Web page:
(This article belongs to the Special Issue Genetic and Phenotypic Subtypes of Autism Spectrum Disorder)
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Article
Environmental Enrichment Rescues Social Behavioral Deficits and Synaptic Abnormalities in Pten Haploinsufficient Mice
Genes 2021, 12(9), 1366; https://doi.org/10.3390/genes12091366 - 30 Aug 2021
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Abstract
Pten germline haploinsufficient (Pten+/−) mice, which model macrocephaly/autism syndrome, show social and repetitive behavior deficits, early brain overgrowth, and cortical–subcortical hyperconnectivity. Previous work indicated that altered neuronal connectivity may be a substrate for behavioral deficits. We hypothesized that exposing Pten [...] Read more.
Pten germline haploinsufficient (Pten+/−) mice, which model macrocephaly/autism syndrome, show social and repetitive behavior deficits, early brain overgrowth, and cortical–subcortical hyperconnectivity. Previous work indicated that altered neuronal connectivity may be a substrate for behavioral deficits. We hypothesized that exposing Pten+/− mice to environmental enrichment after brain overgrowth has occurred may facilitate adaptation to abnormal “hard-wired” connectivity through enhancing synaptic plasticity. Thus, we reared Pten+/− mice and their wild-type littermates from weaning under either standard (4–5 mice per standard-sized cage, containing only bedding and nestlet) or enriched (9–10 mice per large-sized cage, containing objects for exploration and a running wheel, plus bedding and nestlet) conditions. Adult mice were tested on social and non-social assays in which Pten+/− mice display deficits. Environmental enrichment rescued sex-specific deficits in social behavior in Pten+/− mice and partially rescued increased repetitive behavior in Pten+/− males. We found that Pten+/− mice show increased excitatory and decreased inhibitory pre-synaptic proteins; this phenotype was also rescued by environmental enrichment. Together, our results indicate that environmental enrichment can rescue social behavioral deficits in Pten+/− mice, possibly through normalizing the excitatory synaptic protein abundance. Full article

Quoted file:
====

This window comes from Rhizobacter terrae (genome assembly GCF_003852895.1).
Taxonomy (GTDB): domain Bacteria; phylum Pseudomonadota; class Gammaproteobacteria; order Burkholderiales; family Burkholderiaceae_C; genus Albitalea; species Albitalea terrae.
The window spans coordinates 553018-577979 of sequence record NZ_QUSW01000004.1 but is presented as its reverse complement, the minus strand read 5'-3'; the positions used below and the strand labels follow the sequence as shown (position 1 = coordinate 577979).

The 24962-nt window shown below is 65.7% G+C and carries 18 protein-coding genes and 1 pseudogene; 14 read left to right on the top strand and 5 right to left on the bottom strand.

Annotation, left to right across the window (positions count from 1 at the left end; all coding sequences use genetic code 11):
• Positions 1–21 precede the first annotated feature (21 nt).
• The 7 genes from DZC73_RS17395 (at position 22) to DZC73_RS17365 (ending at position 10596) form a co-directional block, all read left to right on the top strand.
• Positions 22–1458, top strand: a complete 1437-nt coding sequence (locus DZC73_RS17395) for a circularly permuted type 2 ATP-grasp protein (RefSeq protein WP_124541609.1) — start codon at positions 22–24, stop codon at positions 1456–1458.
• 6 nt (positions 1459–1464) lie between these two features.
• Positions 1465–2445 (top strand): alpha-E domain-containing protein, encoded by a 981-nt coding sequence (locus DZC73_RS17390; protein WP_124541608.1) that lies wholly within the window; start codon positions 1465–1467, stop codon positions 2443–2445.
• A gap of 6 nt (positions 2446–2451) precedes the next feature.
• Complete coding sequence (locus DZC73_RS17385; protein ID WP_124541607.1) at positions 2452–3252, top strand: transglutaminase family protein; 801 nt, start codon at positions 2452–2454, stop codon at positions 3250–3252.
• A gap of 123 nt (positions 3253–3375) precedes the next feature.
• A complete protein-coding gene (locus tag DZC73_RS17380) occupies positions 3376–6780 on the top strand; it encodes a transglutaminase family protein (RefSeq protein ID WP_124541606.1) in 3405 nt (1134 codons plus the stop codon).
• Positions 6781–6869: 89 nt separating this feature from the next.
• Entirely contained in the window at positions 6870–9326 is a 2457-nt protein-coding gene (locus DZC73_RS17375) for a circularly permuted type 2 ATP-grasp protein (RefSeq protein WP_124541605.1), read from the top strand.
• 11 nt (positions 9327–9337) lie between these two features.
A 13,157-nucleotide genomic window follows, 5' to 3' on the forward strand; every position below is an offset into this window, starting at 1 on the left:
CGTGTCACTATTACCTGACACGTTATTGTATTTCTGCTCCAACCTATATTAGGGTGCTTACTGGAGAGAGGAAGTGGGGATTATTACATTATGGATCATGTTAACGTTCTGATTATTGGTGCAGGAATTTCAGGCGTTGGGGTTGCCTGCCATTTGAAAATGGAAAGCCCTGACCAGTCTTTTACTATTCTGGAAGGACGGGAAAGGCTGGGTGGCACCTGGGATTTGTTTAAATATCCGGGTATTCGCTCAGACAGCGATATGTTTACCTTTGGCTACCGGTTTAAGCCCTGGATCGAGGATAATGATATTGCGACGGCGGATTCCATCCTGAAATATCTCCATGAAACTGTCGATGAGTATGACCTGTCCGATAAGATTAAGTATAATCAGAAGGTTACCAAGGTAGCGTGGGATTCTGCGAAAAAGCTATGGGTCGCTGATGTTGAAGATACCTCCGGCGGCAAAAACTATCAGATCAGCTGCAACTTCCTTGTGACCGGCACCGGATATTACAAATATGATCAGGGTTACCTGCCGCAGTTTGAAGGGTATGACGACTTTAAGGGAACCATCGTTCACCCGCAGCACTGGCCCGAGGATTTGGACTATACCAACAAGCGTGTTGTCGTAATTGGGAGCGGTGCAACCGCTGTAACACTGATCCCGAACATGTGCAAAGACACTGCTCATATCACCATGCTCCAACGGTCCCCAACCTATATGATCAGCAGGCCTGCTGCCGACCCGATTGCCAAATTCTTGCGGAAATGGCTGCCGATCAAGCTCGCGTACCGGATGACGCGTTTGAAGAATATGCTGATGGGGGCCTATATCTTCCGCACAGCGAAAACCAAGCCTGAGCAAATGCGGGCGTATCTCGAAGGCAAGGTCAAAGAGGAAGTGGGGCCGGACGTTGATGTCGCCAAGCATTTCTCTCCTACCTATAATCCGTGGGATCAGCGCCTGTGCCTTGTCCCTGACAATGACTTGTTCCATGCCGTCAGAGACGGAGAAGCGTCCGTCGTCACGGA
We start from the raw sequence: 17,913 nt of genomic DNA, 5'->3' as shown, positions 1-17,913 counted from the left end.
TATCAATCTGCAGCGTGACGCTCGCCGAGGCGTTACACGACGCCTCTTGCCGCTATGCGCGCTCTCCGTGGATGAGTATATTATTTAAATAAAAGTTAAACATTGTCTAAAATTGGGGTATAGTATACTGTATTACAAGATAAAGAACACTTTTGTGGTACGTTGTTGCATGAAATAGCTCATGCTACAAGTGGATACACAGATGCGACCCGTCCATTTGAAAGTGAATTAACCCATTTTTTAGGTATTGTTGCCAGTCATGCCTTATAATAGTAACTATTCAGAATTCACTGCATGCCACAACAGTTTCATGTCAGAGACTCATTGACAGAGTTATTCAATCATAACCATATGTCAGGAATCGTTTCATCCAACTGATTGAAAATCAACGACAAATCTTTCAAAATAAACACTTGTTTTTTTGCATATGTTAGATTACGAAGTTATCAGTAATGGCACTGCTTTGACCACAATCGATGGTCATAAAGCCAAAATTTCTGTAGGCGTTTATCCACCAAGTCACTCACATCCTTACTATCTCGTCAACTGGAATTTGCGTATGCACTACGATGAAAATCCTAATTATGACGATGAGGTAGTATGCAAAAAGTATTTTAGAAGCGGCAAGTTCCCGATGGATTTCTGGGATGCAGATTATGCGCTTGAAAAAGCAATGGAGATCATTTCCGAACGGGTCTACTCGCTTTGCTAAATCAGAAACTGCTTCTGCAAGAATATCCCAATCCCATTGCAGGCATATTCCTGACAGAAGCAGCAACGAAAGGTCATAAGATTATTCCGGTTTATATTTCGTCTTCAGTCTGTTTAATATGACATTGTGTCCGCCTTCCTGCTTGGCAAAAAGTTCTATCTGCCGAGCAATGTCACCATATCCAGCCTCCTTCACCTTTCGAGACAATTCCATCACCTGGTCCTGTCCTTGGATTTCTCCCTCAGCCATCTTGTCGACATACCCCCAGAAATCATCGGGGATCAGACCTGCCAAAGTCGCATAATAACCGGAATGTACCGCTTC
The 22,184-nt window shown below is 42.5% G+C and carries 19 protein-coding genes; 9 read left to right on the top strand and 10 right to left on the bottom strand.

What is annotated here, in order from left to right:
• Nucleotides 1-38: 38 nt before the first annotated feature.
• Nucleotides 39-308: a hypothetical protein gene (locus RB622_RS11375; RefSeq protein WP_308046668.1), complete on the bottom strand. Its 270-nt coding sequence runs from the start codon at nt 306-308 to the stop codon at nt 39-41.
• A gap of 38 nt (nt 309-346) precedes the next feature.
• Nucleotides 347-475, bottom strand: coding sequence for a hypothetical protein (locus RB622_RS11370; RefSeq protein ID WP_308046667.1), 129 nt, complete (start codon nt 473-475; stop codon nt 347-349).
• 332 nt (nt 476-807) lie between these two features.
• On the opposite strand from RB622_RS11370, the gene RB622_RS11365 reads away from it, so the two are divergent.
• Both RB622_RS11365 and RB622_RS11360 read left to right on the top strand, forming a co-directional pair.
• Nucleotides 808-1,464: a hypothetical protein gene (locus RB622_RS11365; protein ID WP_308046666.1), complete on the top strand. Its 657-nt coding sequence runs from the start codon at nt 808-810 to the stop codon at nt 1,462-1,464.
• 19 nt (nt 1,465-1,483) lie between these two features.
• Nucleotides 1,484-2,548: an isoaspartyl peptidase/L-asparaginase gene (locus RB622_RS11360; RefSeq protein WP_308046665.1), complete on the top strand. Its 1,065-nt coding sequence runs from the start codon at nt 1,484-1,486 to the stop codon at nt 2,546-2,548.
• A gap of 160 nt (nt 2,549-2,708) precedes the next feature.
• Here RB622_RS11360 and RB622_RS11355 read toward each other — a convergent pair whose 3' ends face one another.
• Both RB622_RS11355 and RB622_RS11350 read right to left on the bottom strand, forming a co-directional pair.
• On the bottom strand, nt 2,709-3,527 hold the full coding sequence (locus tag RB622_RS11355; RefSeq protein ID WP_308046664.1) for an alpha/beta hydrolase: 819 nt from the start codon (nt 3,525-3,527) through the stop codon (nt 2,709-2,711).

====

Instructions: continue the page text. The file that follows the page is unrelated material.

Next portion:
(This article belongs to the Special Issue Genetic and Phenotypic Subtypes of Autism Spectrum Disorder)
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Article
Contribution of Multiple Inherited Variants to Autism Spectrum Disorder (ASD) in a Family with 3 Affected Siblings
Genes 2021, 12(7), 1053; https://doi.org/10.3390/genes12071053 - 08 Jul 2021
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Abstract
Autism Spectrum Disorder (ASD) is the most common neurodevelopmental disorder in children and shows high heritability. However, how inherited variants contribute to ASD in multiplex families remains unclear. Using whole-genome sequencing (WGS) in a family with three affected children, we identified multiple inherited [...] Read more.